15. The active suspension system of claim 14 further including sensor means, coupled to said fluid providing means, for generating signals indicative of output pressure and flow of said fluid providing means, and wherein said rate of change of said power consumption by said fluid providing means is calculated from at least the power consumption by said fluid providing means.
16. The active suspension system of claim 15 wherein said fluid sensor means is further coupled to said power consumption computing means and wherein said power consumption computing means computes the power consumption by said fluid providing means from at least said signals indicative of the output pressure and flow of said fluid providing means.
17. The active suspension system of claim 15 wherein said fluid providing means includes a fluid pump for providing said pressurized fluid and wherein said processing means controls said rate of change of power consumption by said pump when said rate of change of power consumption by said pump exceeds said predetermined value, said fluid pump being an axial piston pump having a sensing passage and said rate of change of power consumption by said axial piston pump is controlled by increasing or decreasing fluid resistance in said sensing passage.
18. The active suspension system of claim 15 wherein said fluid providing means includes a fluid pump for providing said pressurized fluid and wherein said processing means control said rate of change of power consumption by said pump when said rate of change of power consumption by said pump exceeds said predetermined value, said fluid pump being a radial piston pump having an inlet and said rate of change of power consumption by said radial piston pump is controlled by increasing or decreasing fluid resistance at said inlet of said radial piston pump.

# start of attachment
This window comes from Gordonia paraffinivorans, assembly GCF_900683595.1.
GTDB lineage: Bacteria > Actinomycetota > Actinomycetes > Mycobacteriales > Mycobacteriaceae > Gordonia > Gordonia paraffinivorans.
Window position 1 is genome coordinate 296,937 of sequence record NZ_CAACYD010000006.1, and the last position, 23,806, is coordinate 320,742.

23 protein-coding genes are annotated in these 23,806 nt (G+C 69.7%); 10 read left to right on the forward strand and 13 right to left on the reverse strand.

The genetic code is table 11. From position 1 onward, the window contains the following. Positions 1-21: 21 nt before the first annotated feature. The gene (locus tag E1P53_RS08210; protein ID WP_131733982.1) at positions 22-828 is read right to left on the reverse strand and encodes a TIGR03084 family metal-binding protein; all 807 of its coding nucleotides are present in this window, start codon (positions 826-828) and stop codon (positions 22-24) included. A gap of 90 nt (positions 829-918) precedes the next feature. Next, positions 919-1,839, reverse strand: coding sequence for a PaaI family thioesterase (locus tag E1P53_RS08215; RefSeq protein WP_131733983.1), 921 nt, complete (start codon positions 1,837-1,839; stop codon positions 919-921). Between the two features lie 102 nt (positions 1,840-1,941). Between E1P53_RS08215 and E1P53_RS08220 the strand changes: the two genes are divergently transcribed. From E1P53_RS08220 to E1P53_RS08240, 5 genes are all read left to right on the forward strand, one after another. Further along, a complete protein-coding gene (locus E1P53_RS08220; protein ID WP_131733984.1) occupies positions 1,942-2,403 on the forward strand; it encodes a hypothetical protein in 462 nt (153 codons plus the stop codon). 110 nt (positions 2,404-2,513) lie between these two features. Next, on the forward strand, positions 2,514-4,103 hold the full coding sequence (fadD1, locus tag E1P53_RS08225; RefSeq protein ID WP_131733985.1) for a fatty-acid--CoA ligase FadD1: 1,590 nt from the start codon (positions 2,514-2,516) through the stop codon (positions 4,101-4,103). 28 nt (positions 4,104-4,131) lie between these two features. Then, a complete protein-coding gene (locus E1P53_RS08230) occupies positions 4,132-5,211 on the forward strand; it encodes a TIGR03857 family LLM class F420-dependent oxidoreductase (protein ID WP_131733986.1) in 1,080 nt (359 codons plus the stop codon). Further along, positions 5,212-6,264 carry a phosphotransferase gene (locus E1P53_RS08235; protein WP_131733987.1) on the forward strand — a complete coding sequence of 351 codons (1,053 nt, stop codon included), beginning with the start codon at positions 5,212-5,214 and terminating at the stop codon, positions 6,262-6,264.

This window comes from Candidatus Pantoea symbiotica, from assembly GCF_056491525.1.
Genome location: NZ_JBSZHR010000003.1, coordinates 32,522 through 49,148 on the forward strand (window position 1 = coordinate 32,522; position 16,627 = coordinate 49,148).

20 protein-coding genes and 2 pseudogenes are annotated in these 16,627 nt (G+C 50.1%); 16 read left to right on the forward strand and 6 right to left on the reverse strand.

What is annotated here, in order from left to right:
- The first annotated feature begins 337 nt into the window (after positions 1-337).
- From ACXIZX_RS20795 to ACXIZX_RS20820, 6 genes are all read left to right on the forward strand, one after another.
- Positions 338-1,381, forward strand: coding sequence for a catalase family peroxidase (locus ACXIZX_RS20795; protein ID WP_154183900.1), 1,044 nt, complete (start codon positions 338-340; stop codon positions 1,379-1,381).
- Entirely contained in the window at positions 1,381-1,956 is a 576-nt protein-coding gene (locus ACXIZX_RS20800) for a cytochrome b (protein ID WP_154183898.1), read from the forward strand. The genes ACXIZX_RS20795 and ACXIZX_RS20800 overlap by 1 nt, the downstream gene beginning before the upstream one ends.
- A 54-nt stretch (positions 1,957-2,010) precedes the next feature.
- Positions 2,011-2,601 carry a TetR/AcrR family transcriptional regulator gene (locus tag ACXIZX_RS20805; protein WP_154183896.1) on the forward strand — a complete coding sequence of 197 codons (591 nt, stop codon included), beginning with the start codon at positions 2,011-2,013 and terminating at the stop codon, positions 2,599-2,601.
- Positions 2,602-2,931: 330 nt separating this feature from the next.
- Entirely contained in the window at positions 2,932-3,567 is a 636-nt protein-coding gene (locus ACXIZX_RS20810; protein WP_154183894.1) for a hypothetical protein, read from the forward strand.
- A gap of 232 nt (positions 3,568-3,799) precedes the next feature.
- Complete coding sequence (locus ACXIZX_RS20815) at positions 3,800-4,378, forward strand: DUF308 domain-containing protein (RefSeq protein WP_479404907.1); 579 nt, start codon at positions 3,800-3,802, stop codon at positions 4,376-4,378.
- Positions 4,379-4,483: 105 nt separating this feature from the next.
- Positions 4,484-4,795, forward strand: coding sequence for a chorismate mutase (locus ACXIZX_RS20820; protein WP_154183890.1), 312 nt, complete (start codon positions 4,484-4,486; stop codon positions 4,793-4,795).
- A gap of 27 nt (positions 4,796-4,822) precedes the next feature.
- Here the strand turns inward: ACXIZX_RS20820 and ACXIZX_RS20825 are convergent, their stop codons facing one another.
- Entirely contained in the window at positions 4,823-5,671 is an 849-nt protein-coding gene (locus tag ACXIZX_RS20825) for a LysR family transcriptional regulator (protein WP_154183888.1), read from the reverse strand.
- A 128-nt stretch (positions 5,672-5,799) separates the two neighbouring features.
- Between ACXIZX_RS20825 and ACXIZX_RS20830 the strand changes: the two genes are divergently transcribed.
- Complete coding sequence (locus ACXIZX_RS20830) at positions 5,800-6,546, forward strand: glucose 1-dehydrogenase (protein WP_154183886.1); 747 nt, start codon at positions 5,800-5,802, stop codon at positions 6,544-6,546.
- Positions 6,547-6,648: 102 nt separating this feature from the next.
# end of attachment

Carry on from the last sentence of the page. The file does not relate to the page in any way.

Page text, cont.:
Description
BACKGROUND OF THE INVENTION

The present invention relates to actively controlled suspension systems and in particular to processor based active suspension systems which control the power consumed by the suspension system.

Active suspension systems are known to those skilled in the art. In general, active suspension systems control a vehicle's "ride" and "handling". Active suspension systems control and maintain the vehicle's attitude, for example, elevation, roll and pitch. Suspension systems of this type sense the attitude of the car and, in response, provide fluid power to, or remove fluid power from, actuators to maintain and control the "ride" and "handling" of the vehicle. For example, Williams et al, U.S. Pat. No. 4,625,993, teaches a conventional active suspension system intended to maintain a vehicle substantially stable in all planes of movement irrespective of any external forces acting upon the vehicle.

In general, active suspension systems, for example in automobiles and the like, include a source of pressurized fluid. The fluid source, for example a hydraulic pump, provides fluid power in the form of a pressurized working fluid to suspension units, one at each vehicle wheel. The pressurized fluid source is typically driven by torque provided by the vehicle's engine.